How unprogressive of Newt, how unappreciative he is of Alinsky's good intentions.
One can always expect any leader to claim good intentions, but for Leftist leadership, whether they be sincere or not, it's an operational dictum. After all, Alinsky himself wrote, "All effective actions require the passport of morality."2 On the other hand, one can depend on the liberal rank and file to actually have good intentions. Their hearts are in the right place. They love humanity, the planet, and the animals, too.
In their pursuit of a given cause, great numbers on the Left readily adopt moral relativism when it suits their purpose (a moral relativist is one who possesses a moral compass but denies there is any true moral magnetic pole). Yet, in spite of this relativism, these same people are moral absolutists concerning their convictions. Why sacrifice for the common good if there is any doubt that it's the right thing to do? How can one keep up the righteous steam needed to power the fight for social justice if oppression isn't really wrong?
Ask a serious liberal about his beliefs on, say, health care policy or equal rights for gays, and the answer will be drenched in moral certitude. (And judgment. The popular liberal protestation, "You're being judgmental!" is generally a mere rhetorical device used to silence the voicing of judgments of which they don't approve.)
The liberal's sense of right and wrong is as black and white and as firmly held as that of a staunch Puritan, and the further to the Left he is, the more starch there is in that big white Puritan collar. The relativist/absolutist moral dichotomy accounts, at least in part, for this contradiction: those who claim to possess great tolerance are often intolerant toward those who disagree with them.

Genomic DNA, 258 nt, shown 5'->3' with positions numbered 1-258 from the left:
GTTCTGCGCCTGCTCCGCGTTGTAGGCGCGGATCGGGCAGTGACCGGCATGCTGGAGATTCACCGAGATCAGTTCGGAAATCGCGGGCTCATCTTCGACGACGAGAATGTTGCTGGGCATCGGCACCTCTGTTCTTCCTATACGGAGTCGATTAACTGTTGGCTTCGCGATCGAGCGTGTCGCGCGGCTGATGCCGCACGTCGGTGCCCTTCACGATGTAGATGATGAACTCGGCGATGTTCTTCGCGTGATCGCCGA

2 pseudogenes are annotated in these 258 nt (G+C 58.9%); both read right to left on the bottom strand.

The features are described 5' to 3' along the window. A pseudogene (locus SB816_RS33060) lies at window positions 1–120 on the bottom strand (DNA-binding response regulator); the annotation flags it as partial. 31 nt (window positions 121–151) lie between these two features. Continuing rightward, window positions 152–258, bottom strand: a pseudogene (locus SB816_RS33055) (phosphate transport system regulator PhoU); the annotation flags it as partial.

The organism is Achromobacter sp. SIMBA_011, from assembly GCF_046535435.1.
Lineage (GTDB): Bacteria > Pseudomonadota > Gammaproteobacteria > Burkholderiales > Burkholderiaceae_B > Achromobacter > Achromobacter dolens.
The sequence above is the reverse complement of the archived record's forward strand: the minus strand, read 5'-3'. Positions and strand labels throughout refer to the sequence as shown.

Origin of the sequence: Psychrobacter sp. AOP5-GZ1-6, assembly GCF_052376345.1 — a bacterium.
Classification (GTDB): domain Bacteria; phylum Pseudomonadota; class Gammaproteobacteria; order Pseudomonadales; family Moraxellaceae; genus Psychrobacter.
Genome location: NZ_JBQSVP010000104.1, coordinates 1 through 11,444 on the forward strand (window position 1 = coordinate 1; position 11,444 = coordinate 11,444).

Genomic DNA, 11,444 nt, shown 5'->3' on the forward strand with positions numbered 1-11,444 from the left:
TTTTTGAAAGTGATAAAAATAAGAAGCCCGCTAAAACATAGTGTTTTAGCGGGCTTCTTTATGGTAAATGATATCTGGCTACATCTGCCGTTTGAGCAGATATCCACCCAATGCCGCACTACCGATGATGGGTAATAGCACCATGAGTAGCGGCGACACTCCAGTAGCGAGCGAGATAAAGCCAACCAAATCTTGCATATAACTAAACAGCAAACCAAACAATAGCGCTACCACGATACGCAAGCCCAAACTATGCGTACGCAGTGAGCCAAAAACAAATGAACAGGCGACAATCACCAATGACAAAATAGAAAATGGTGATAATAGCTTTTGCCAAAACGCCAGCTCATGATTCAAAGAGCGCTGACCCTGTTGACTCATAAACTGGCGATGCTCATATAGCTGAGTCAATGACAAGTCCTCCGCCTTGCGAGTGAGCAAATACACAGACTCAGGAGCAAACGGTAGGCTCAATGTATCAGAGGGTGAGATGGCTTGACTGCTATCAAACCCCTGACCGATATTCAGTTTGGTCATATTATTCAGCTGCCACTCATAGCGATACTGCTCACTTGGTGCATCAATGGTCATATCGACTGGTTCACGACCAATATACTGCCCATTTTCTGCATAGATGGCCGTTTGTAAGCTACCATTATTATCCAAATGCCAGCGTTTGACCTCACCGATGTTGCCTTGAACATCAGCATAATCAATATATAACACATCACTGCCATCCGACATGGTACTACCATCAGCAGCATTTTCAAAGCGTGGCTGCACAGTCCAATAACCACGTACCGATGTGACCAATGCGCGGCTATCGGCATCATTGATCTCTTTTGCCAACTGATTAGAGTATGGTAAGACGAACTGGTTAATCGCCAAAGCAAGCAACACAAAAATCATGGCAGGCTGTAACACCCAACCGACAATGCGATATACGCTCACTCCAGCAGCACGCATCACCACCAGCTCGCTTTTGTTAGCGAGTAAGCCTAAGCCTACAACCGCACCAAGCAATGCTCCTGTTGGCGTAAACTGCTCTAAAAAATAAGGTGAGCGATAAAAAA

So, whether you're Newt Gingrich or just someone in the crowd, if you don't agree with the Left's reasoning or with the ideology they adopt in order to right wrongs and heal the planet, what kind of person does that make you? To reasonable, perceptive, and truly tolerant liberals, it may merely make you a member of the honorable opposition.
To others, though, it makes you morally suspect at best, corrupt at worst, an incarnation of that horrible picture of Dorian Gray. It makes you a target, someone a pious Puritan will strap into the dunking chair, as Deacon Moyers amply illustrates.
Bill Moyers ends his commentary with what he apparently thinks is a 'Gotcha!' moment: Dick Armey and Newt Gingrich actually use Alinsky's Rules for Radicals!
But here's a sharp pin for Bill's big balloon: political, military, and business actors throughout history have studied and learned from their opponents, and they have often turned those opponents' strategies and tactics against them. It's a smart move to learn from the opposition, especially for conservative activists who study the writings of a man William F. Buckley described as "very close to being an organizational genius." It's also wise to "know your enemy."
The problem is not that Moyers admires Alinsky as a good man, but that he is intellectually dishonest and vindictive regarding those who don't share his admiration. His erudite tone and his measured, smooth-as-silk delivery seem to be aimed at damning what he portrays as knuckledragging conservatives as much as praising Saul Alinsky, and this stains Moyers's commentary with brutish propaganda.
Another legendary master of mobilizing people for a socialist cause, a man much maligned and long dead, like Alinsky, may be smiling from his grave. After all, it does seem that Josef Goebbels would approve.
Robert Babcock writes from Lawrence, Kansas, where he ventures now and then to wrestle a few words into pleasant coherence. His email address is firstname.lastname@example.org.
1. Rules for Radicals by Saul D. Alinsky, 1989 Vintage Edition, p. 130. (The book was originally published in 1971 by Random House.)
2. Ibid., p. 44.